Skip the Pretense, save $10
With my continued obsession to try new and different wines, there is always a risk. Especially when there is no positive recommendation, and I grab a bottle simply on a whim. This happens quite often, although I never spend much money on an unfamiliar terroir. If a bottle of wine is more than $13, a nod of approval is expected from someone before purchasing. Picking up something I've never heard of before, I will sometimes question the liquor store employees and ask if they've tried it or have any information. There are also friends only a phone call away who can give me a quick word of advice, or I have phone apps to investigate. Last week I didn't follow my own advice, and I grabbed an unknown bottle without asking anyone about it. It had an intriguing label and was on sale — two things that always catch my eye. So now, if it's a recommendation you're looking for, here it is: I wasted $10, well actually $20 because I purchased two bottles. Leave this one on the shelf.
This 2009 Pretense caught me off guard with its strong aroma of gasoline. This smell is sometimes acceptable if one is drinking a dry Riesling and it's not strong enough to make you feel as though you just siphoned the gas tank of a car. I wanted to make sure the wine hadn't simply gone bad, so I researched wine aromas and the following is what I found.
Point one: We can only recognize a smell we have experienced before. If someone tells you a particular wine smells like Cuban cigars, you will only know this if your nose has previously smelled Cuban cigars. If you think you have limited nasal abilities, try exposing yourself to new and different scents. This is the best way to open up your world of smell. Point two: Many tasting notes will leave out certain aromas or tastes if they can be interpreted as negative, such as cat pee or baby diaper. Yes, these are real items listed in tasting notes, right alongside cotton candy, pencil lead, new plastic and sweaty socks. (Whoa — doesn't that make you want to pop the cork on a bottle?) Point three: There are unusual wine aromas that are very pleasant, too. Those would be mint, musk, green bean, geranium, eucalyptus and cola. Again we keep in mind that everyone's sense of smell is different, and we may not all agree on what smells good and what doesn't. So, all of this aroma talk is open to personal interpretation.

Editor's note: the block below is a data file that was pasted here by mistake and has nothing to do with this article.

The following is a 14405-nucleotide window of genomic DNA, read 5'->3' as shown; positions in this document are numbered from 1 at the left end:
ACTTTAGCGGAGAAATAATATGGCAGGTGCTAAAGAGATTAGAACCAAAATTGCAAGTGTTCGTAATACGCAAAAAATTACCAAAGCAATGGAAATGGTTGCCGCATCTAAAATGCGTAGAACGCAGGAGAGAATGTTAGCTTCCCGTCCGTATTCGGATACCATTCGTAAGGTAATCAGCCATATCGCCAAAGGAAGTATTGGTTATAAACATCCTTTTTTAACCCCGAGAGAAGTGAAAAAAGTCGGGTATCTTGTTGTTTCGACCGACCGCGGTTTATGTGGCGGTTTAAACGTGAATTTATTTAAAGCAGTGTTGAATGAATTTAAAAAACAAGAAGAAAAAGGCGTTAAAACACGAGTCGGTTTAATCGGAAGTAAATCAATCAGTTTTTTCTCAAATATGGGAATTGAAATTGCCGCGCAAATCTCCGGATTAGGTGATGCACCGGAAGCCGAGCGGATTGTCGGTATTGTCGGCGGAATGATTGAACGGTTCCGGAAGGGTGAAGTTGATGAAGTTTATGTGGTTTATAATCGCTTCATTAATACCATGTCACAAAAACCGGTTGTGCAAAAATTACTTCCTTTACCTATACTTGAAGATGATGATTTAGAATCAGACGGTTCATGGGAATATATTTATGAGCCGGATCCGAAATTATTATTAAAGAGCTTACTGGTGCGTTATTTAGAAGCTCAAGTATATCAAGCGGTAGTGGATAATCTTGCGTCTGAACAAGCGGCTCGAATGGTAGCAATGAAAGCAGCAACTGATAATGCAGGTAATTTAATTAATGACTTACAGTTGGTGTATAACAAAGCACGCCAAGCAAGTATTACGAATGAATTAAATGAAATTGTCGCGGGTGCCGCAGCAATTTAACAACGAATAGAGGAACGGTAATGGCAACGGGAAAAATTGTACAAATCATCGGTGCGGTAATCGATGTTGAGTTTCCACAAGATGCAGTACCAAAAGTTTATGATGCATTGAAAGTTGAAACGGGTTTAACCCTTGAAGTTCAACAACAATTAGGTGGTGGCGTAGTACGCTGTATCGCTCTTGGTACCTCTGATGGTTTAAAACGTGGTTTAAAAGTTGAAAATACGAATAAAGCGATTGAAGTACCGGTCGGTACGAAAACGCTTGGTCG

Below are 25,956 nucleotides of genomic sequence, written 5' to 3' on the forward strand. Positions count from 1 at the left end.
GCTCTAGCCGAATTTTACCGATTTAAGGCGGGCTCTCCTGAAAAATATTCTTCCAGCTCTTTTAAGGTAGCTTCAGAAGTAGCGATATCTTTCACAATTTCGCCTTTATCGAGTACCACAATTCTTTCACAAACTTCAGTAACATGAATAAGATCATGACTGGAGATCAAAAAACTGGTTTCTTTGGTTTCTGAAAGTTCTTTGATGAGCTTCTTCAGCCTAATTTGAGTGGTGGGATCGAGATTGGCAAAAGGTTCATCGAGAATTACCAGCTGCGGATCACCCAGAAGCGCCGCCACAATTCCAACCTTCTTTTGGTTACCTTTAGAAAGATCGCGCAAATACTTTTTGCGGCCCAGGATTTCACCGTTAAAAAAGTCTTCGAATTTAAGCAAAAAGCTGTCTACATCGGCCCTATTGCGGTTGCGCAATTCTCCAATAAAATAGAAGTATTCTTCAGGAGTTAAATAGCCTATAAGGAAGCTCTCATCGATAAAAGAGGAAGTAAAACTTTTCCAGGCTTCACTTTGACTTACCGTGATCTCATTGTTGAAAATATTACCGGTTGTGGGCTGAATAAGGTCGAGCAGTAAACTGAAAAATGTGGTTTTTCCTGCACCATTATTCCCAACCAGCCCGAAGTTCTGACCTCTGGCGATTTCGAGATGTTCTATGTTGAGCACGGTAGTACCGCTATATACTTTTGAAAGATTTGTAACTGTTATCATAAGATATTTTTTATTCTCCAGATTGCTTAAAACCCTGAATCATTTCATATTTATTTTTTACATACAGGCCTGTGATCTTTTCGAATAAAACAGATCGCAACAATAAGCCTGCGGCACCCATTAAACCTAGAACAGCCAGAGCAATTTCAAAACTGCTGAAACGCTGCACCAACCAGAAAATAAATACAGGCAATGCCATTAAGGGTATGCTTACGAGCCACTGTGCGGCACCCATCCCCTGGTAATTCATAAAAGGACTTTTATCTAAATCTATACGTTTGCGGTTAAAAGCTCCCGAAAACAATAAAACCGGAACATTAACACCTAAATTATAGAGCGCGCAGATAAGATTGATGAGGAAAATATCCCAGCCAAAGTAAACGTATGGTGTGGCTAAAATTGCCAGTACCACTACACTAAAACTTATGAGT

Well, almost all. There is one term not open to interpretation and that is whether or not a wine has gone bad or is "corked". Corked wine is one that has been contaminated with cork taint, giving the wine a very distinct smell and taste. With cork being a natural substance, it is prone to airborne fungi known as TCA, a compound that immediately ruins any wine the second the wine in the bottle comes in contact with it. TCA can be present while cork is still part of a tree or after it's been turned into wine cork. Either way, it's bad news. If you open a bottle and there is a smell of a dank moldy basement or a wet dog, be suspicious. When you take a drink, a corked wine will have very little flavor and be flat with no fruit taste. Make note: A bottle having a screw cap or a synthetic cork sealer can never be corked, since there is no TCA present.
In looking at this bottle of 2009 Pretense, it had a screw cap, telling me the wine was not corked. I had to face the fact I'd just chosen a generally bad-tasting wine. There is always hope with decanting, but that didn't even help. Disappointment set in as I poured the bottle down the drain. I rarely do this, but had no choice because this wine was undrinkable.
I'm still encouraging everyone to try new wines, but use your resources. Ask friends, liquor store employees or other shoppers in a liquor store. Use the Vivino app to share wine info and when a good wine is discovered, spread the word and give your recommendation. Or, if it's bad, let others know that, too. This never means we won't go ahead and buy it anyway, but at least we were warned. So here's your warning: Save $10 and leave the 2009 Pretense on the shelf.